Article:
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Tuners Targeting Type R Cars for Improvements

Updated February 17, 2016

2015-honda-civic-type-r-conceptIt appears that tuners who want to create greater boom are targeting the Type R cars like the Honda Civic.

Why? Because of its new 2-liter VTEC turbocharged engine. The stock engine generates 310 PS. That’s not bad; especially when you compare it to a Leon Cupra that now offers 290 horsepower.

The big change that has attracted the attention of the top tuners is Illustration-Honda-Civic-Type-R-2015-2the turbocharged engine. These things are easy to tune unlike the naturally aspirated versions. Instead of having the need to add new pistons and injectors, a tuner can simply upgrade the engine using a laptop.

For example, Shiftech, a French tuner, strapped the Civic Type R to a dyno and discovered that the ECU upgrade can push total output to 354 PS. Torque also improves to 487 Newton-meters from a reading of only 87 Nm.

It seems like a tuned Type R can compete with the powerful hyper hatchbacks including the pre-facelift A45 and the RS3. The difference in the R compared to those other styles is that it generates power through the front wheels.

The older generation Type R didn’t do much for tuners because they could only achieve a 9,000 rpm red line only when its acceleration was pushed to full power. Now the Honda Civic is gaining attention strictly because of the turbocharger.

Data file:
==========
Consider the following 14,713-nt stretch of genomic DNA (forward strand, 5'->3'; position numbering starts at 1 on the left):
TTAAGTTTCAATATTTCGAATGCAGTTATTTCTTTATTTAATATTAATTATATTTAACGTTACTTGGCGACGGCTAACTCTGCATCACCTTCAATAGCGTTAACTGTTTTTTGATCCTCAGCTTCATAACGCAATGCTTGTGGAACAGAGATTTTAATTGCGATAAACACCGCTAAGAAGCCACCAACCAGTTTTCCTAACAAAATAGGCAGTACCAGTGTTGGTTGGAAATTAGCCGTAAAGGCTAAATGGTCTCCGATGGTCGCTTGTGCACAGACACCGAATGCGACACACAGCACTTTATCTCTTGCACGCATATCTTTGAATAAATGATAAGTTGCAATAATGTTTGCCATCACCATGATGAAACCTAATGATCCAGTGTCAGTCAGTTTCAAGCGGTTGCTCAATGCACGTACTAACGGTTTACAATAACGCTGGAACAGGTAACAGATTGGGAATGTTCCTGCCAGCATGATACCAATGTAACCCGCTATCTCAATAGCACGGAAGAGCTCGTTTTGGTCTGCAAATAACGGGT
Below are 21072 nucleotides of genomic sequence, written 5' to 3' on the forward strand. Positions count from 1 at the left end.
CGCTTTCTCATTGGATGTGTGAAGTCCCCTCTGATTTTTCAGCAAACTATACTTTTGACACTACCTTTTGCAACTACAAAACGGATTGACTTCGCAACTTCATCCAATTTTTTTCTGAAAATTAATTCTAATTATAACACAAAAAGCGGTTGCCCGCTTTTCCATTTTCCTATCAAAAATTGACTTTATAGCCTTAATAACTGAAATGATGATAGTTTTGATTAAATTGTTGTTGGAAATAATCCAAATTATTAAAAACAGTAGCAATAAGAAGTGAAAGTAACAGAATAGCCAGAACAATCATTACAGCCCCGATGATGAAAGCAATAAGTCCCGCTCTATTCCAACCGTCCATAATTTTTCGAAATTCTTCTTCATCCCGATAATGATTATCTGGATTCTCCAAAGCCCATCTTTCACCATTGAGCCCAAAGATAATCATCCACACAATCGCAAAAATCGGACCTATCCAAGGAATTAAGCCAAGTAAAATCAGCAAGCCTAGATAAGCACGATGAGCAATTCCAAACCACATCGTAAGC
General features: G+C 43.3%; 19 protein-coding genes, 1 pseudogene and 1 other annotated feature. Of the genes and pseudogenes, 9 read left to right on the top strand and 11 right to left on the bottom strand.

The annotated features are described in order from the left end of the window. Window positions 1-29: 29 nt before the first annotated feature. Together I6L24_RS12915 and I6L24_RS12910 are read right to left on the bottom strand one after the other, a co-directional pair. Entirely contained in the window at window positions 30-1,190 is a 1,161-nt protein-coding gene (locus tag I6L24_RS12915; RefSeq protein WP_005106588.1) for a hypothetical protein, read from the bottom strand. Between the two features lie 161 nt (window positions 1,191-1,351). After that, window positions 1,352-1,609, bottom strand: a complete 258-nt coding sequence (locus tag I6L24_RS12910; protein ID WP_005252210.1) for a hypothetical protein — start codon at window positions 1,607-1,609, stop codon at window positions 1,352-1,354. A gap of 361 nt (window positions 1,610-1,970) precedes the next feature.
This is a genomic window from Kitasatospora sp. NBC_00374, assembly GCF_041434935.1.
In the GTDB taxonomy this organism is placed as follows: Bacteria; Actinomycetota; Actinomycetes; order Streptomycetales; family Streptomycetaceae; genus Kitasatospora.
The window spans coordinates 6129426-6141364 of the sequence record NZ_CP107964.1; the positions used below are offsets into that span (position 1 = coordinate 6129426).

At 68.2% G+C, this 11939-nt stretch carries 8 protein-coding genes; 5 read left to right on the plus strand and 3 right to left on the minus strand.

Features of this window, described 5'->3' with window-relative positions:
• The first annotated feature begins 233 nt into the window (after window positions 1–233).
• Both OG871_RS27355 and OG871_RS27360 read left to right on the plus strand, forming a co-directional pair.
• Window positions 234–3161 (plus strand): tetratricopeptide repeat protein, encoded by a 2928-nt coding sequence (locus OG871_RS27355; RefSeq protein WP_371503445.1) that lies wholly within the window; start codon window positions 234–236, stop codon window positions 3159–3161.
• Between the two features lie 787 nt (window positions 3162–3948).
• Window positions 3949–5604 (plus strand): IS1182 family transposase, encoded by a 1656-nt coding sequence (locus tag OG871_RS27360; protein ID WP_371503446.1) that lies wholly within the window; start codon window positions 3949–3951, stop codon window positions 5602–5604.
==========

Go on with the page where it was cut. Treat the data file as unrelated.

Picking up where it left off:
So the obvious question is: Can the Honda Civic Type R deal with the torque that would be generated by a tuner’s improvement?

2015-Honda-Civic-Type-R-Car-Price-in-Pakistan-Wallpapers-4Remember a few years ago when the Ford limited the camber change on the front wheels when the Focus RS, the Astra OPC, and the Megane cornered? Honda now has a similar system called Dual Axis Strut Front Suspension and it too does a better job on cornering like the Ford system, but only reduces the torque by a little more than half.

Honda claims that there is no need for anti-roll bars on this model Civic because the front suspension is up to 177 percent stiffer than the standard Civic. The Japanese-car maker also decided it could eliminate the torsion beam rear set-up because of restrictions made on the platform.

Expect more Type Rs to find their way to top tuner’s garages as we make our way through the year.

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Chris Riley
About Chris Riley

I have been wrecking cars for as long as I've been driving them but I keep coming back for more. Two wheels or four, I'm all in. GearHeads.org gives me a chance to give something back to the automobile community.

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